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Still, in my most secret moments, I wondered about the mechanics of how “they” did it. I wondered about where the attraction lay. I wondered why, in the locker rooms I frequented, I would find myself admiring the grace and strength of another man’s body. And I wondered why I was wondering, praying that next month’s Playmate would still have the zip to charge my erotic fantasies.

But knowing I was straight was not enough. What if I changed? What if homosexuality crept up and strangled me as I got older? What if I were recruited into The Life? What if I wound up on the end of a noose? Men build walls around themselves to keep from being penetrated in every meaning of the word.

The real problem was that there was nothing out there in the world to dispel that. The closet was closed. The images still held.

And continued to. For an abnormal psychology class my sophomore year at Union College, then still an all-men’s enclave in Upstate New York, I wrote an analysis of a case study in our textbook on a middle-aged gay man. “Nobody loves an old homosexual,” commented the professor in the margins, the exact words that he’d penned on a similar study my best friend had turned in the year before. “He should know,” my friend and I smirked when we discovered the coincidence.

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Still, we both liked this professor a great deal and decided to take him to lunch before we both transferred to a just co-ed Vassar. Yes, he told us, he was gay, and, in his mid-50s, he was tired of keeping the secret any longer; not being himself, he said, was just too damned hard a job.

His honesty plucked a chord within us, and my friend and I talked a lot over the next months--at Vassar, at that time, it was hard not to--about what masculinity means. The women around us were challenging and changing us, taking some of the starch out of our shorts, so to speak. They actively encouraged us to acknowledge that there were feminine aspects to our character and to go out and explore them. To survive in this changing environment, we men learned we simply had to talk to one another, comfort and console one another, support one another, even put our arms--both in solace and in joy--around one another.

I met openly gay contemporaries for the first time, and through simple proximity, friendship developed, and through friendship, prejudice and ignorance began to fade. Suddenly, the group that was not me miraculously condensed into individuals not altogether unlike me, but still not enough like me to send out to sea the last undercurrents of superiority my heterosexuality engendered. The ‘60s had turned into 1970, and the colors of the human rainbow were no longer so difficult to celebrate or respect--respect being one of bigotry’s more powerful antidotes.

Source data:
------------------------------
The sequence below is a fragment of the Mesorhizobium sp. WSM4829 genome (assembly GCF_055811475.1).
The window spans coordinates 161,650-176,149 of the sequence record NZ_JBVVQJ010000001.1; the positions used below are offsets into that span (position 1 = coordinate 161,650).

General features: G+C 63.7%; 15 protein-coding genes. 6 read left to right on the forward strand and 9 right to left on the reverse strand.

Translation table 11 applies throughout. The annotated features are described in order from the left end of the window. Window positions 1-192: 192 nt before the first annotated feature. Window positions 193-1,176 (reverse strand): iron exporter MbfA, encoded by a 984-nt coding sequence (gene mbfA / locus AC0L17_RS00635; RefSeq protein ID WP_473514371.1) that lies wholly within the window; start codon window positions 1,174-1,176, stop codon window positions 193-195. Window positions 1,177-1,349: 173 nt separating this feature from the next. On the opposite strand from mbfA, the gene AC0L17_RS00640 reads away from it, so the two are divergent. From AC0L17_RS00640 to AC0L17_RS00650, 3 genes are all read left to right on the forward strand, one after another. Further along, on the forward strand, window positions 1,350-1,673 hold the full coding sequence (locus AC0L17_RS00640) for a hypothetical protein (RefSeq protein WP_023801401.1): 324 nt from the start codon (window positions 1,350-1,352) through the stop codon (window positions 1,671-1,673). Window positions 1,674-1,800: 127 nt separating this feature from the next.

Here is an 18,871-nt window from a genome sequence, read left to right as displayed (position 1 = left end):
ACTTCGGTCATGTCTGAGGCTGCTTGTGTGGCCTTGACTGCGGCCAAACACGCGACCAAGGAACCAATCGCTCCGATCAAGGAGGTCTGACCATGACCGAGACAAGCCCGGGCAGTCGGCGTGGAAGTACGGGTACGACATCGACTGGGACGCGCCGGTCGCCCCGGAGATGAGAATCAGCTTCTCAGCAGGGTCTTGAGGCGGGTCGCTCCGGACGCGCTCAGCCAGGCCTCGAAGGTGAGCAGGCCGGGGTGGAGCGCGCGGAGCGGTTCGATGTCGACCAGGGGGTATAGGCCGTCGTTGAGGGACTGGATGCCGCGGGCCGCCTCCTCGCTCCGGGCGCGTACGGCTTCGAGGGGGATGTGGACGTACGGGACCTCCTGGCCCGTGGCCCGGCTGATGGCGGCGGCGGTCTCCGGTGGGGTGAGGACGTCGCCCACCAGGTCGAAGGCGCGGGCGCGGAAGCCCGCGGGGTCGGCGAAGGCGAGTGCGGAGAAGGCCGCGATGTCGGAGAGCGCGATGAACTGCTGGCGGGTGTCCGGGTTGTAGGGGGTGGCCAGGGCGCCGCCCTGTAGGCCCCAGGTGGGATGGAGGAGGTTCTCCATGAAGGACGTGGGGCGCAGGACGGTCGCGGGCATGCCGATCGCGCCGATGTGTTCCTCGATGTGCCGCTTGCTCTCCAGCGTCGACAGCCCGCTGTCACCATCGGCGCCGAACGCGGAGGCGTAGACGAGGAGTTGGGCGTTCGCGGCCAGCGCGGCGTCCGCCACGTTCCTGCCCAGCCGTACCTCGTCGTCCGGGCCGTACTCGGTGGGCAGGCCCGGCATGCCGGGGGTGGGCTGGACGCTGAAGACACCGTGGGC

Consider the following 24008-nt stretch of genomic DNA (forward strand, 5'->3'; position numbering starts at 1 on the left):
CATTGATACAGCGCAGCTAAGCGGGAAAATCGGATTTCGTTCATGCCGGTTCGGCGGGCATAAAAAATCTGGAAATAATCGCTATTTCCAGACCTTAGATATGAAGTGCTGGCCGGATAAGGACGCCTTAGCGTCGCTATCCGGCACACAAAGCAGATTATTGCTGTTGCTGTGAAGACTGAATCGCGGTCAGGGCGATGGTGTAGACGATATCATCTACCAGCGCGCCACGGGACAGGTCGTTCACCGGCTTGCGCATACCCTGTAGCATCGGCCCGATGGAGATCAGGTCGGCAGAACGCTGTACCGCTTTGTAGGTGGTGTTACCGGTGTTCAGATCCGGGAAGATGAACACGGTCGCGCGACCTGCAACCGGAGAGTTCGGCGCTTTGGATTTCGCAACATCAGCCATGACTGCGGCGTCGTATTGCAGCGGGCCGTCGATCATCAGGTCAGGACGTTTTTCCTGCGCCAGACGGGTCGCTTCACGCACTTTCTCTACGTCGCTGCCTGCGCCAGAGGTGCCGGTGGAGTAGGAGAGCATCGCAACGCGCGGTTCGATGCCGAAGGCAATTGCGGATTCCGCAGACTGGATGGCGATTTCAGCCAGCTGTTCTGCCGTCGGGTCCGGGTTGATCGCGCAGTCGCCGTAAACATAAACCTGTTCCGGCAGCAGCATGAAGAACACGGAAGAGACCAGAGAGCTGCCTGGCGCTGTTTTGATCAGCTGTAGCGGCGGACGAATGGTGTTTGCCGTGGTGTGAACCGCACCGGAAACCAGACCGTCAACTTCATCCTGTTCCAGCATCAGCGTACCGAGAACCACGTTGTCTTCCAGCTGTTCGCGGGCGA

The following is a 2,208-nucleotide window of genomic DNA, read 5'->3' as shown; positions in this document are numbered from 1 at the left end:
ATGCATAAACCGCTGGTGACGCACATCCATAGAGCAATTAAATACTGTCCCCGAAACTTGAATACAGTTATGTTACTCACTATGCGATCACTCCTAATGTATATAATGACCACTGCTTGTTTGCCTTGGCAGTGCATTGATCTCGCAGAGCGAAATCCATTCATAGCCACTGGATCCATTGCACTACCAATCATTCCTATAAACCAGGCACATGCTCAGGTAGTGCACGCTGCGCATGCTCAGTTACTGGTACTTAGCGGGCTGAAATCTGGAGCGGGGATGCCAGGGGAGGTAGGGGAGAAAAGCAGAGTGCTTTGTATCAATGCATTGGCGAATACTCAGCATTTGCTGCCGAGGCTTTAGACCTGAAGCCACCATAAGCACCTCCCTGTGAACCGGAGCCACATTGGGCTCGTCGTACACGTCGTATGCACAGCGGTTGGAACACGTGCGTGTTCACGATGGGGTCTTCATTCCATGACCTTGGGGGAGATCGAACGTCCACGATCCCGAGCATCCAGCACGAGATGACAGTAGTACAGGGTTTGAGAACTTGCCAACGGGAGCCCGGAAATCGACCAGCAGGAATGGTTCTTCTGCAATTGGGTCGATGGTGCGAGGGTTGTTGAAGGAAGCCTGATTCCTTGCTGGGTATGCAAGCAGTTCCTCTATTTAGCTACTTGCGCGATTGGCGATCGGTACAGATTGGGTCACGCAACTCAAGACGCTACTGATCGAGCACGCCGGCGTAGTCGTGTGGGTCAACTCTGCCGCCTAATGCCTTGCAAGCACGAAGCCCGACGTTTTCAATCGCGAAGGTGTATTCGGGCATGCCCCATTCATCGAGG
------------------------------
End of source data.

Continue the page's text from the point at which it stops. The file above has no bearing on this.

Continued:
I was so busy celebrating my own freedom, I forgot what intolerance felt like. And then. . . .

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Two years after college, two years back into the Real World, Esquire ran a story on the men of Vassar. The piece centered on a small, flamboyant group of gay students that entered as freshmen my final year. I laughed when I read the piece; it captured the outrageousness of these guys whom I had so liked for daring to be different and open and defiantly proud. But I was also trying to make my way up the lower rungs of journalism, and virtually everyone I met over the next year or two, from colleagues to potential employers, had read that story.

Before the piece, the question I was most asked about Vassar was whether I scored a lot. (About 10 points a game for the basketball team, was my standard reply.) After the piece appeared, everyone just assumed that I was gay. I never quite understood the logic, but logic doesn’t necessarily hold when someone’s initial enthusiasm over meeting you turns into a cold silence. I lost more than one potential job in the process.

So that’s what it’s like to be the object of bigotry. I didn’t like it. But at 24, I wasn’t confident enough to keep beating it back within myself. On this front, at least, it was easier to dunk my head in the water, swim with the prevailing tide, and keep homosexuality at arm’s length. And so, when I met Dave Kopay, I had no trouble letting my prejudices drift me farther out to sea.

But over the last few years, I found myself sinking. Living and working in Hollywood, living and working beside gay men, has made it harder and harder to keep the old stereotypes afloat and harder not to care about the people I was meeting, and liking, regardless of whom they slept with.

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It’s also hard not to care about people dying. The grace and courage and loyalty exhibited by the gay community in the face of AIDS has revealed compassion in me I wasn’t willing to admit I had. In 1969, Life magazine displayed the name and photograph of every soldier wasted in one particular week in Vietnam; it brought the madness of the war home in stunningly human detail. So, too, has the constant litany of the dead and dying, from the famous Rock Hudsons to the anonymous neighbors I’ve only nodded to in passing, that fills the obituaries in the trade papers and news magazines.